Other than your home’s worth, you’ll also need to consider what landlords are charging for similar rentals in your area. If the rent you want to charge is unreasonable in comparison to other rentals in your area, you might struggle to find a tenant who’s willing to commit to your terms. A website like Trulia or Craigslist can show you how the rental rate in your head stacks up against the rates your competitors are offering.

If you’re renting out your house so you don’t have to pay for your home loan, the rent you charge has to be at least equal to the cost of your monthly mortgage bill. Don’t forget to factor in an estimate of repair costs, taxes, homeowners association fees and insurance when you’re deciding what to charge.

One other thing to keep in mind: You can’t necessarily choose whatever rental rate you want. Some states limit what landlords can charge for rent, security deposits and late fees. Rent control laws exist, for example, in places like New York, Maryland, California and Washington D.C.

How Do I Put My House Up for Rent?

When you’re ready to find tenants to rent your home, you can ask a real estate agent to list your house for you. But that comes with a cost. You’ll owe your agent commission, whether that’s equal to one month’s rent, or another percentage.

If you want to publish your own real estate listing, you can upload it onto a website like Zillow for free. You can make flyers to hand out or use your social media accounts to show everyone know you’re looking for tenants.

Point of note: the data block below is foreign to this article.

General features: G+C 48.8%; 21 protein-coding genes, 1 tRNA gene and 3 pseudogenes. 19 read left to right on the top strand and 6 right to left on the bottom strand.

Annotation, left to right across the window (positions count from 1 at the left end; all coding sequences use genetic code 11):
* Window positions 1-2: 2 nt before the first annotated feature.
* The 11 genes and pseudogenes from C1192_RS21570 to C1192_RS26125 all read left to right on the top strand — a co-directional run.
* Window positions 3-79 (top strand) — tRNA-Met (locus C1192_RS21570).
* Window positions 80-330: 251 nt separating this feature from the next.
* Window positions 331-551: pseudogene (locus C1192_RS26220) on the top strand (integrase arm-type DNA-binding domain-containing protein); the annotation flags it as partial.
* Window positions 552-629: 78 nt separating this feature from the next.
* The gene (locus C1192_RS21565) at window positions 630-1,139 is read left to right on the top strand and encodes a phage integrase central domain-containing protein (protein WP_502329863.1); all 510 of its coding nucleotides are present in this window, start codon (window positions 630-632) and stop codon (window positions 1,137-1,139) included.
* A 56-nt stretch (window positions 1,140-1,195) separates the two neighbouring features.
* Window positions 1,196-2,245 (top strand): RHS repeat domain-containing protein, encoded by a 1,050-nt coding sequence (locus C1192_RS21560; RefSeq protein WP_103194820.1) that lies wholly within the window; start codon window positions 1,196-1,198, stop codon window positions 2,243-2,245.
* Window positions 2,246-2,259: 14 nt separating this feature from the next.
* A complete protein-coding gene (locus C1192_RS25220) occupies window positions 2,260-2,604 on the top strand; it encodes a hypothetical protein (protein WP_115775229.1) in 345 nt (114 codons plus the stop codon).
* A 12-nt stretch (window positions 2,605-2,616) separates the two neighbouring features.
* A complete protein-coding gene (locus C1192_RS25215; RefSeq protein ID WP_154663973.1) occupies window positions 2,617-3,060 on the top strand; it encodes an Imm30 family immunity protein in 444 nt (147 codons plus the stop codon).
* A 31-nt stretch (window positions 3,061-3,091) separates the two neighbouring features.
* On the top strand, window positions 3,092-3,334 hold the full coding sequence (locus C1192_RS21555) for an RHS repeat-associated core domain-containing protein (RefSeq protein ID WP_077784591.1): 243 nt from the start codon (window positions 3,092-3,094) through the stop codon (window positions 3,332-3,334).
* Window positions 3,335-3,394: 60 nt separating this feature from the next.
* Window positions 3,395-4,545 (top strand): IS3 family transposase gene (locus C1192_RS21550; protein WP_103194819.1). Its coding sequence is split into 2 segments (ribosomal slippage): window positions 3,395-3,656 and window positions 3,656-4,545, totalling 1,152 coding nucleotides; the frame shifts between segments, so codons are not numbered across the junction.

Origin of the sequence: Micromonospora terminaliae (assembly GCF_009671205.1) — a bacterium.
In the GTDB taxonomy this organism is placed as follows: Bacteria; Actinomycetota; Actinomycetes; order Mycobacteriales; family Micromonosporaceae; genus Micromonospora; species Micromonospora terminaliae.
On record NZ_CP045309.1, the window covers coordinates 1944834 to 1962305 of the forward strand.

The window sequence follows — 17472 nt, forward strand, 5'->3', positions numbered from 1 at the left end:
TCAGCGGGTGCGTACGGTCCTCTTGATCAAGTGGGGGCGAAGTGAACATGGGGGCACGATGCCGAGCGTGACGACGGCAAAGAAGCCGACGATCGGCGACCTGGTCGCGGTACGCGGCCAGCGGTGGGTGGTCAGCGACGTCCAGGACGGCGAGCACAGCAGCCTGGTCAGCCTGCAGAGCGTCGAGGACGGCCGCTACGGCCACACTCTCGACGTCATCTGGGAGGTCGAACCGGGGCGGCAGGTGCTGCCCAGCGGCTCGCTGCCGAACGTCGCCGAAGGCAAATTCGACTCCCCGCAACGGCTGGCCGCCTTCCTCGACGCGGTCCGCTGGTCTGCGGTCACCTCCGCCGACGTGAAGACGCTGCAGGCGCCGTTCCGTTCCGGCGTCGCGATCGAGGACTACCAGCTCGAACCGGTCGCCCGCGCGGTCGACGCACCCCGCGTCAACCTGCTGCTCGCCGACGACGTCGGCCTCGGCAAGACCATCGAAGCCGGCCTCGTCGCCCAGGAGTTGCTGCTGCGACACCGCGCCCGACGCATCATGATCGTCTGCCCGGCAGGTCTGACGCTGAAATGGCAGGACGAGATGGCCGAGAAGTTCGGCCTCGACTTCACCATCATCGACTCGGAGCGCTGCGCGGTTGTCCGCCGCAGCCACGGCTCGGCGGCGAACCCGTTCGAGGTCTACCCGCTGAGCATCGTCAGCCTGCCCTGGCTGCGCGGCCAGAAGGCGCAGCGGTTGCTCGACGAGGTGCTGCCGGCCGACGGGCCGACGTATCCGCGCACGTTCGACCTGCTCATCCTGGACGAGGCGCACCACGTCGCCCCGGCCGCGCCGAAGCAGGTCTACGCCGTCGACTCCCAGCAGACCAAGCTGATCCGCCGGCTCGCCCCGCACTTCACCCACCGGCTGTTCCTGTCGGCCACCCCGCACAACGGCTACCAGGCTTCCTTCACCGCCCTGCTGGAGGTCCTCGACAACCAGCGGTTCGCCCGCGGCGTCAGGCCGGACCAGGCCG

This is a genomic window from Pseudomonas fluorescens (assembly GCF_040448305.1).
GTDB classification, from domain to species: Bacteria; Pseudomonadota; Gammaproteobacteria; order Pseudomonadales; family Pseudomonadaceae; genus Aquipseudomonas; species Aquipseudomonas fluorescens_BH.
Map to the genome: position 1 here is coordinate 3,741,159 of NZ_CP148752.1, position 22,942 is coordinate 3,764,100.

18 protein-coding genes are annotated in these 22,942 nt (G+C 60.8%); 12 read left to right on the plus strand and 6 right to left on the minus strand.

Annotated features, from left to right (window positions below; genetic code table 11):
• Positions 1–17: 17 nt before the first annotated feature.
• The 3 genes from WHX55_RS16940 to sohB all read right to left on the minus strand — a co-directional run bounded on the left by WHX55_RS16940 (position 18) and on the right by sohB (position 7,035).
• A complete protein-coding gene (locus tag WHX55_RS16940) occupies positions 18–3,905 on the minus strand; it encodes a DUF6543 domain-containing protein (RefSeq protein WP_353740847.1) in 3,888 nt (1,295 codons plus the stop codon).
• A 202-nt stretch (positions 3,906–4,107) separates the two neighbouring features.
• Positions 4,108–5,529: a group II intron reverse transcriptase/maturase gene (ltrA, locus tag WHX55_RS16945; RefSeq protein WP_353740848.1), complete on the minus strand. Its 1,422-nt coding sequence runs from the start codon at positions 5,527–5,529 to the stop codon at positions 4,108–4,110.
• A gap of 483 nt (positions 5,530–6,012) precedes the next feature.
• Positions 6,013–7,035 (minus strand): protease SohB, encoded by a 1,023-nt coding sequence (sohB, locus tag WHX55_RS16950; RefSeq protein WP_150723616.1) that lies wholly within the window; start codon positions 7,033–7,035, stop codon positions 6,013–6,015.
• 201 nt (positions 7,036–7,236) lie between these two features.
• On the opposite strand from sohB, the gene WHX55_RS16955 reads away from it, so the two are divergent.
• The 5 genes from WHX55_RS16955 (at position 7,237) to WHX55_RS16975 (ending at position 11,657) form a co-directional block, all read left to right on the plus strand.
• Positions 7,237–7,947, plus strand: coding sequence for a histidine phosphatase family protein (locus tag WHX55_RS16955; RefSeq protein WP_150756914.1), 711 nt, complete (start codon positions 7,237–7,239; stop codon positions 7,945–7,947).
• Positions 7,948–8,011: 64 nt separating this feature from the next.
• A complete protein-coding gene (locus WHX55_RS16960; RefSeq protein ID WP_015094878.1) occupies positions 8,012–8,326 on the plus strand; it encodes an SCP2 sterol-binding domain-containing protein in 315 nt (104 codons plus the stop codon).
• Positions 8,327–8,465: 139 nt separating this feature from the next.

Before you hand over the keys to your house, it’s a good idea to be sure that your prospective tenants have solid financials and can afford to keep up with their rent.

Bottom Line

If you’ve chosen to rent out your house instead of selling it, you can’t charge rent solely based on the size of your mortgage payments. Picking a rental rate based on the total cost of turning your home into an investment property and on area rents can ensure you make a decent return and easily find tenants.

Tips for Using Rental Income to Maximize Your Financial Plan

How Much You Should Charge for Rent

  • Owning and renting out an apartment or home can have a profound effect on your income picture. A financial advisor can help you use this income to better your long-term financial plan. Finding a qualified financial advisor doesn’t have to be hard. SmartAsset’s free tool matches you with up to three financial advisors who serve your area, and you can interview your advisor matches at no cost to decide which one is right for you. If you’re ready to find an advisor who can help you achieve your financial goals, get started now.
  • If you’re unsure about investing in homes, apartments or land, check out SmartAsset’s comprehensive guide to real estate investing.

Photo credit: ©iStock.com/kosmos111, ©iStock.com/Gawrav Sinha, ©iStock.com/DanielMirer

Amanda Dixon Amanda Dixon is a personal finance writer and editor with an expertise in taxes and banking. She studied journalism and sociology at the University of Georgia. Her work has been featured in Business Insider, AOL, Bankrate, The Huffington Post, Fox Business News, Mashable and CBS News. Born and raised in metro Atlanta, Amanda currently lives in Brooklyn.